Despite the Jim Crow’s legal provisions that the facilities of the black and the white be separate but equal, the non-whites were given substandard facilities. The way the non-whites were treated by the congress was different from the white. The government was lenient and more just to the white as opposed to the non white. Many African –American institution of learning were allocated less funds per students than white schools. A practical example was in Texas where a public law school was established for the white with no law school for the African American. Black employees were offered limited chances in some set of jobs; they were mostly deployed in unskilled positions. For example, industries like Ford Motors hired a large number of African American whereas other industries like Detroit completely excluded the black Americans workers. Labor unions had rules which barred membership by African American employees (Maloney 3).

The legal provision of Jim Crow allowed African Americans and Whites to worship together. However, apart from segregation being considered constitutional it had become like the tradition of the state. Blacks preferred to have their own separate church from the whites; they conducted their worship in a culturally distinct manner. The attitude of segregation discouraged African American from worshipping together with the whites. Despite the reduced magnitude of segregation and acceptance of integrated worship, African American churches still cling on to their common worship. Their churches have grown to be centers of communities, prisons, schools and for other social welfare activities. This led to development of a strong organization of political, social and spiritual leadership in the time of civil right movements (Alkalimat 6).

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Health care facilities for the white were well equipped, adequate number of beds whereas health facilities serving the African American were poorly equipped and had less bed capacity. Nursing homes for the African American were funded from Medicaid while white’s nursing homes were adequately funded by the state government. Poor hygienic conditions, maintenance and lighting in health facilities serving the African American were more common than in American health facilities (Howard, Eckert, Kevin, Sloane and Zimmerman 5). In the transport system the railways used by the African American were in a deplorable state as opposed to used by the white. The water fountains for the blacks were poorly maintained, recreational places and hotels were inferior to those meant for the white. Most Americans settled in the urban areas whereas African Americans were mostly found in the suburbs. Segregation limited the African American physically, economically and socially.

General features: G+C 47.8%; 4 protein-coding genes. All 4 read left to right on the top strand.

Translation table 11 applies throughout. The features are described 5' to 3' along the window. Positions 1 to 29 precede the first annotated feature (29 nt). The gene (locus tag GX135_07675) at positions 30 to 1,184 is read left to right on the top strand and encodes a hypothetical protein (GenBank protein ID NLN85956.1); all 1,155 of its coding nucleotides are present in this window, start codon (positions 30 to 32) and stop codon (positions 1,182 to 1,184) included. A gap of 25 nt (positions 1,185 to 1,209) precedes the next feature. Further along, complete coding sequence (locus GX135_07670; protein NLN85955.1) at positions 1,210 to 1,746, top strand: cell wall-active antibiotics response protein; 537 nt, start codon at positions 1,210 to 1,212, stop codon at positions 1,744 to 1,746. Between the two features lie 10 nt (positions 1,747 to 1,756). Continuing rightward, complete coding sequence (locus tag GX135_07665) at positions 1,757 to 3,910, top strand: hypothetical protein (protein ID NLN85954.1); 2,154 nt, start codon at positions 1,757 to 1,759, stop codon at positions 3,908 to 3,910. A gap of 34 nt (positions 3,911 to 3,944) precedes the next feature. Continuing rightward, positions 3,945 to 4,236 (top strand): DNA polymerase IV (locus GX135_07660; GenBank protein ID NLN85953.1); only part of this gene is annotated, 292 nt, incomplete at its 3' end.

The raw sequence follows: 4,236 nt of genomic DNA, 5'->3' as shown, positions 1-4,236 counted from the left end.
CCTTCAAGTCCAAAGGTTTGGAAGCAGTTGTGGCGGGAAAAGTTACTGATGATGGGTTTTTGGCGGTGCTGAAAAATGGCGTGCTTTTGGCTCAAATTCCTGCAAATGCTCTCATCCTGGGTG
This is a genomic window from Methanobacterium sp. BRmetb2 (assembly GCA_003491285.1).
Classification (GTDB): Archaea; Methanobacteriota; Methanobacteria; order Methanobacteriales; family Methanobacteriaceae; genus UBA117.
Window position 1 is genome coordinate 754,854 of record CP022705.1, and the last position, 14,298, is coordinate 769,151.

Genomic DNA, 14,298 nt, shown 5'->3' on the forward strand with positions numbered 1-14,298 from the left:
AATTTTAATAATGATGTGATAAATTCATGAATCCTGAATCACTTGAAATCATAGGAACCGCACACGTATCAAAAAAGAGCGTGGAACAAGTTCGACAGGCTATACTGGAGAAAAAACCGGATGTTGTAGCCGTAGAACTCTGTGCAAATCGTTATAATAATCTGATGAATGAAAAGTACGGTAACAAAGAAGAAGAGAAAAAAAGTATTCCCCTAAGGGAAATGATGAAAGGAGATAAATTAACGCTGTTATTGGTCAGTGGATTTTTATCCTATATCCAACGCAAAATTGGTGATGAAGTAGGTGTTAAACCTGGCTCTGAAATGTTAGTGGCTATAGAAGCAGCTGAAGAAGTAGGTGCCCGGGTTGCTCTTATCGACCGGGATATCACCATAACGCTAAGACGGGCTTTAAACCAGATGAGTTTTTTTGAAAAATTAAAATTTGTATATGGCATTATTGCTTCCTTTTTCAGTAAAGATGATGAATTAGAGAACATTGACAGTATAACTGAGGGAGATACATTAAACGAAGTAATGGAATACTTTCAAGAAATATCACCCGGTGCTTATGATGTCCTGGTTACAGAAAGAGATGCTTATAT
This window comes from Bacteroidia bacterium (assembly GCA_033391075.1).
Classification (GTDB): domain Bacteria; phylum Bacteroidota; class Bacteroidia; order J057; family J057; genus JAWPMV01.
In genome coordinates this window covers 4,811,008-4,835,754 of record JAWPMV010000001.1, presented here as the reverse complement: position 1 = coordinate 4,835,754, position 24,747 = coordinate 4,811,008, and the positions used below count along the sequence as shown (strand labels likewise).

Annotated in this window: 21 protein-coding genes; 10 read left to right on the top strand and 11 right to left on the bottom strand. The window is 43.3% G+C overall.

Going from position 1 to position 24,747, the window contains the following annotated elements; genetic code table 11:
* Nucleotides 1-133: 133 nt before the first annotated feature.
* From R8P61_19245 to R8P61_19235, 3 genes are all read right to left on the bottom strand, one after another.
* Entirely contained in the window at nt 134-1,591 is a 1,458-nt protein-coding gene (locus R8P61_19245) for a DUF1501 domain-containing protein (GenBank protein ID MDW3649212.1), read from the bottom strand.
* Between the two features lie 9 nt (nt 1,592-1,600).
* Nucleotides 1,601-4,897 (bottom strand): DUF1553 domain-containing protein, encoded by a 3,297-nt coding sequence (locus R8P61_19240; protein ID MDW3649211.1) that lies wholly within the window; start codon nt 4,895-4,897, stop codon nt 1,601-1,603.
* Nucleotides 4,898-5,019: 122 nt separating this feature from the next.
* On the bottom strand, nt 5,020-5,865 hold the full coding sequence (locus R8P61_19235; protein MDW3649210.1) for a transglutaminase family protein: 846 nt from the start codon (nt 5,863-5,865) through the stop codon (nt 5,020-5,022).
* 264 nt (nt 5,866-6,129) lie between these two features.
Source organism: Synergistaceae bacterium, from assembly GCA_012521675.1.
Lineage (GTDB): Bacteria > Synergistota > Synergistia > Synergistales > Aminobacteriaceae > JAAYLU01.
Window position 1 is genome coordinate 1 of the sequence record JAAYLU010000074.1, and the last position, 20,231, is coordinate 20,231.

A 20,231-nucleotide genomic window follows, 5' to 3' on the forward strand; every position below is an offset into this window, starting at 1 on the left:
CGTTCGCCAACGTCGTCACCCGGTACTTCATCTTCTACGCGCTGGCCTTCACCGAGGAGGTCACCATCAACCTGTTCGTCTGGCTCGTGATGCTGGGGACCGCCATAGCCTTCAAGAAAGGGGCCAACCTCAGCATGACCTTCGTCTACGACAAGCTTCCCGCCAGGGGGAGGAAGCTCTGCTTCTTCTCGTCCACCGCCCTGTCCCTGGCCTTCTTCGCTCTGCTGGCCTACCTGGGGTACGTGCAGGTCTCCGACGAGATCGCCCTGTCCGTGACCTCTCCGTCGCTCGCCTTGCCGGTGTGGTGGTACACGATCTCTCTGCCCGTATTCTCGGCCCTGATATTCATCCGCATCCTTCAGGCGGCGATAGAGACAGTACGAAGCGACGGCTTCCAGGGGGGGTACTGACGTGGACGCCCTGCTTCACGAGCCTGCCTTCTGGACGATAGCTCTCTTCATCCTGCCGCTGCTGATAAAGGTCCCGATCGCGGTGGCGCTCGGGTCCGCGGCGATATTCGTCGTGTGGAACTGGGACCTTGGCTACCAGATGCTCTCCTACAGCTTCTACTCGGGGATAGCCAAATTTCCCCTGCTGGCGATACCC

Black American were not only denied the enjoyment of better services but also suffered from humiliation and degradation brought about by segregation. The long term effects of segregation persist up to date. Some African American still live where they lived before, they lack good economic and educational opportunities. After reconstruction, the Supreme Court argued that the constitution supported social segregation but prohibited civil and political discrimination. However, this was not the case as the African Americans were denied the chance to vote during state election. Initially the African Americans were allowed to hold position in local offices but by this time they were denied the right. Apart from the racial segregation gender segregation also existed. Women were allowed only to work in certain fields, they were considered as home maker who were not supposed to hold any position of a white collar job (King 21).

Conclusion

Jim Crow laws of separate but equal facilities and services for the whites and black Americans were not ideal. African American continued to suffer from inequality of public facilities and services offered by the congress. Separate facilities can not be the same, the state government offered better services to Americans than to African Americans. African lacked good social amenities, went to poor schools and were denied their civil rights like voting during state elections. They were also denied chances to serve in some government jobs.

Works Cited

Alkalimat, Abdul. Religion and the Black Church. Introduction to Afro-during the 1950s Louisiana State University Press,1969. Print.

American Studies. Chicago: Twenty-first Century Books and Publications. 2002. Web.

Barnes, Catherine A. Journey from Jim Crow: The Desegregation of Southern Transit. Columbia University Press, 1983.

Bartley, Numan V. The Rise of Massive Resistance: Race and Politics in the South during the 1950s Louisiana State University Press.1969. Print.

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Howard, Daniel., Eckert, Kevin., Sloane., and Zimmerman, Sheryl. Distribution of African Americans in Residential Care/Assisted Living and Nursing Homes: More Evidence of Racial Disparity? 2002. Web.

King, D. Separate and Unequal: Black Americans and the U.S. Federal Government. Oxford: Claredon Press,1995. Print.

Maloney, Thomas. African American in the twenth century. 2002. Web.

Simkin, John. “Jim Crow Laws.” Spartacus educational. 1997. Web.